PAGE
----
Judas Priest Interview: Rob Halford, Glenn Tipton And Richie Faulkner Tell How They Let The Metal Roar On New Album Redeemer Of Souls

by (@BHSmithNYC)


Every guitarist has their own style. What are the differences in playing with Richie versus playing with (original guitarist) K. K. Downing?

Glenn: Richie stepped into the band and he just blended in straight away. He’s more than doing his job and doing it in his own way. It’s still unmistakably Judas Priest and that’s the most amazing thing.

It’s very different playing guitar alone than it is playing with another guitarist. What are the challenges when you’re in a two guitar such as Judas Priest?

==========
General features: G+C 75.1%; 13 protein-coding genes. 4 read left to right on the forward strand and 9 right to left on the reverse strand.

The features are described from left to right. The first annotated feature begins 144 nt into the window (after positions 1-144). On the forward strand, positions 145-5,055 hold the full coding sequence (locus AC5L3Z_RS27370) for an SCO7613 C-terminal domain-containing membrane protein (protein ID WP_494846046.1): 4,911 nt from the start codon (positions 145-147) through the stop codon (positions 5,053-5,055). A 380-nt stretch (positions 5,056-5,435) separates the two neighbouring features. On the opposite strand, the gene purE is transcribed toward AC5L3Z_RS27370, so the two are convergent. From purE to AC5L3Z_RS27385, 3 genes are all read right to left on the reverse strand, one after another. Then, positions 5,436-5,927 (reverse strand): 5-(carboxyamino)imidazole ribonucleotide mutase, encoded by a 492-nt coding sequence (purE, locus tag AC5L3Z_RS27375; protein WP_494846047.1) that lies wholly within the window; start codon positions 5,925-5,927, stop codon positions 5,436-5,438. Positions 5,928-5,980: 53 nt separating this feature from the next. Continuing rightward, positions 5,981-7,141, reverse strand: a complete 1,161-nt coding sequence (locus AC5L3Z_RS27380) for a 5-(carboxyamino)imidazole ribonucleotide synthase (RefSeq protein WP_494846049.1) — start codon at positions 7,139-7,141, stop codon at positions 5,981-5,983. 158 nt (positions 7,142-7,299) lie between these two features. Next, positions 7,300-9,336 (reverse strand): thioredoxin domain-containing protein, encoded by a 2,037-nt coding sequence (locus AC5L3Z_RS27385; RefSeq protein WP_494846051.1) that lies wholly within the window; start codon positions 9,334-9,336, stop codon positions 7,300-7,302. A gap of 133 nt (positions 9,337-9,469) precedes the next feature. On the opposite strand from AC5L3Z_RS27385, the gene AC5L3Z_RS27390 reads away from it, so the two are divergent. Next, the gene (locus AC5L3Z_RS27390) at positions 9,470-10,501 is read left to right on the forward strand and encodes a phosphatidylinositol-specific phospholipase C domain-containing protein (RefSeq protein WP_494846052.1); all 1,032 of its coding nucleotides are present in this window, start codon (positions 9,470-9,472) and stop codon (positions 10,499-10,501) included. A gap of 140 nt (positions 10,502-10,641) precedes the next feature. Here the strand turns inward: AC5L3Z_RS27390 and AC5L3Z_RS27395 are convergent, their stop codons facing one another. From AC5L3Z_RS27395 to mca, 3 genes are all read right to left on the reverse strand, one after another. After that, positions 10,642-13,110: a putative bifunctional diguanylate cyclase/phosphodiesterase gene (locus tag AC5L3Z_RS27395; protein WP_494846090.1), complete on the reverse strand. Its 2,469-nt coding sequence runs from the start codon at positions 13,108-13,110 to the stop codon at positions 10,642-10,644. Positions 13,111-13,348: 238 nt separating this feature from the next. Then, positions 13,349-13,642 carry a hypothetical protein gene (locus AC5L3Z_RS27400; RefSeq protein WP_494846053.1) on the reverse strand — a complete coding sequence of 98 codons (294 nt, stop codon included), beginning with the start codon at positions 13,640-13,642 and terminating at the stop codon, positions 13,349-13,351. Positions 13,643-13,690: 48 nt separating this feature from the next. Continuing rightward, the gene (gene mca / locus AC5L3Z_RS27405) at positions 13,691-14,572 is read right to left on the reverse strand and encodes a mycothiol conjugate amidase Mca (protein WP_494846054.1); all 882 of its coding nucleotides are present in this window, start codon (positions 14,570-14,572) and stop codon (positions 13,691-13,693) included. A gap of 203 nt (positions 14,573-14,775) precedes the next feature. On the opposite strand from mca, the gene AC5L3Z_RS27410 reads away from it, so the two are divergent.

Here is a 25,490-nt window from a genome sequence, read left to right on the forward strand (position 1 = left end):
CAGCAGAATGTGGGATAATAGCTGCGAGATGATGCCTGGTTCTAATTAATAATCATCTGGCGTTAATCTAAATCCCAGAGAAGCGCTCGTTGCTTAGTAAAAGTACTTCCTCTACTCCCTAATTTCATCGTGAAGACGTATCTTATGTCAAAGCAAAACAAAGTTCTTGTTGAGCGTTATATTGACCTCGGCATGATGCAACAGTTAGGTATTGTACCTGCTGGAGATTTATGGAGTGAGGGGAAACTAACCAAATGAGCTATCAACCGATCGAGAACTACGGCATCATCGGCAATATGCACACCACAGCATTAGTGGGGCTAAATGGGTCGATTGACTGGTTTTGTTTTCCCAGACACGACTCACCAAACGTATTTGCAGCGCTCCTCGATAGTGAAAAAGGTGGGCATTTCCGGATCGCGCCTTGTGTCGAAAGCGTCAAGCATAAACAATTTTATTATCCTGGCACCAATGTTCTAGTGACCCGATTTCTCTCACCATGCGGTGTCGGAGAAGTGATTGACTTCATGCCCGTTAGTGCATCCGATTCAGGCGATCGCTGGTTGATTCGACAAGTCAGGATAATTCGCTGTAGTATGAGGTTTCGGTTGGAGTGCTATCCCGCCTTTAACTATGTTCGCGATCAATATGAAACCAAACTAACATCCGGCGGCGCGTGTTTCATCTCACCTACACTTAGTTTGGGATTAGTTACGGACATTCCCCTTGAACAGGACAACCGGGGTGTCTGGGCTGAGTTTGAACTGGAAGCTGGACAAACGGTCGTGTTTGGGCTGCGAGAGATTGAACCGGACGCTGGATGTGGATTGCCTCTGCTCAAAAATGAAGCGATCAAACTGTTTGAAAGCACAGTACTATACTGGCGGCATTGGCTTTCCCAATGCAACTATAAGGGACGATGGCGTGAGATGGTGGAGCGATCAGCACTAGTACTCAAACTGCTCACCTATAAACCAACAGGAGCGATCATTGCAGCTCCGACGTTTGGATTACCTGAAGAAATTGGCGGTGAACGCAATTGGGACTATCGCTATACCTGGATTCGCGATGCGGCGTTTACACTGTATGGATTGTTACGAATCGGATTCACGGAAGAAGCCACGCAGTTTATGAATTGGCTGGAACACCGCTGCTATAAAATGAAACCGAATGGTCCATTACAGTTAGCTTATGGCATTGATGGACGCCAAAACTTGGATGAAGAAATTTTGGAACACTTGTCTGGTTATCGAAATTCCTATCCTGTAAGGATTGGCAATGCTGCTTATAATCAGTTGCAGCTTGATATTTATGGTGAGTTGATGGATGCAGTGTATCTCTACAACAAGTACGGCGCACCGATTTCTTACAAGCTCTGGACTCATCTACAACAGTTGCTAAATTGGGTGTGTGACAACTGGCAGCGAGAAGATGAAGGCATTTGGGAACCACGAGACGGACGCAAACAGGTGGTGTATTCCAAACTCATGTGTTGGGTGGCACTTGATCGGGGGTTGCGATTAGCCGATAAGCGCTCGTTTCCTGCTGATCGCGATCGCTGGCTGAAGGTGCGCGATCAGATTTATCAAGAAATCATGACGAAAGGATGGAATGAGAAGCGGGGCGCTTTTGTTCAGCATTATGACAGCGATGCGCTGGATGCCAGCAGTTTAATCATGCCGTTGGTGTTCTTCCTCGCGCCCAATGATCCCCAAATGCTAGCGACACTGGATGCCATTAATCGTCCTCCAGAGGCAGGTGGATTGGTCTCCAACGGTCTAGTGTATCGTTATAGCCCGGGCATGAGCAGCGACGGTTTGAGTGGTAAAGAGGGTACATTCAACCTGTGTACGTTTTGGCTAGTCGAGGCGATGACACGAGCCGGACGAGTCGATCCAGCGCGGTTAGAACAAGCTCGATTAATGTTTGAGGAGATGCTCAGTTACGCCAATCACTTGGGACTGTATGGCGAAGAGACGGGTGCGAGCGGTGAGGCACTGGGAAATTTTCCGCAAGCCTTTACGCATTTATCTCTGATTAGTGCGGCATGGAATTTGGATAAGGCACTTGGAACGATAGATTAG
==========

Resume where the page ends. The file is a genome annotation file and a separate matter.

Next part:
Glenn: I think it’s obviously easier. When one is playing lead the other can play rhythm so there’s a lot of weight in the track. You can play harmonies and tradeoffs so there’s a lot of versatility and it’s great. It gives the band more strength and you can project the stereo sound better to the audience.

Richie: I agree with Glenn. It gives you more opportunities to create different textures and dynamics and I think the band has always had that. They had the light and shade and the power and the beauty and all that sort of stuff. The guitar harmonies, which are inherent in Judas Priest, is something we all latch on to and we all love to hear. It’s great as a guitar player to now be playing those harmony parts with Glenn.

Judas Priest were among the first metal bands to pioneer the use of dual lead guitar playing.

Judas Priest were among the first metal bands to pioneer the use of dual lead guitar playing.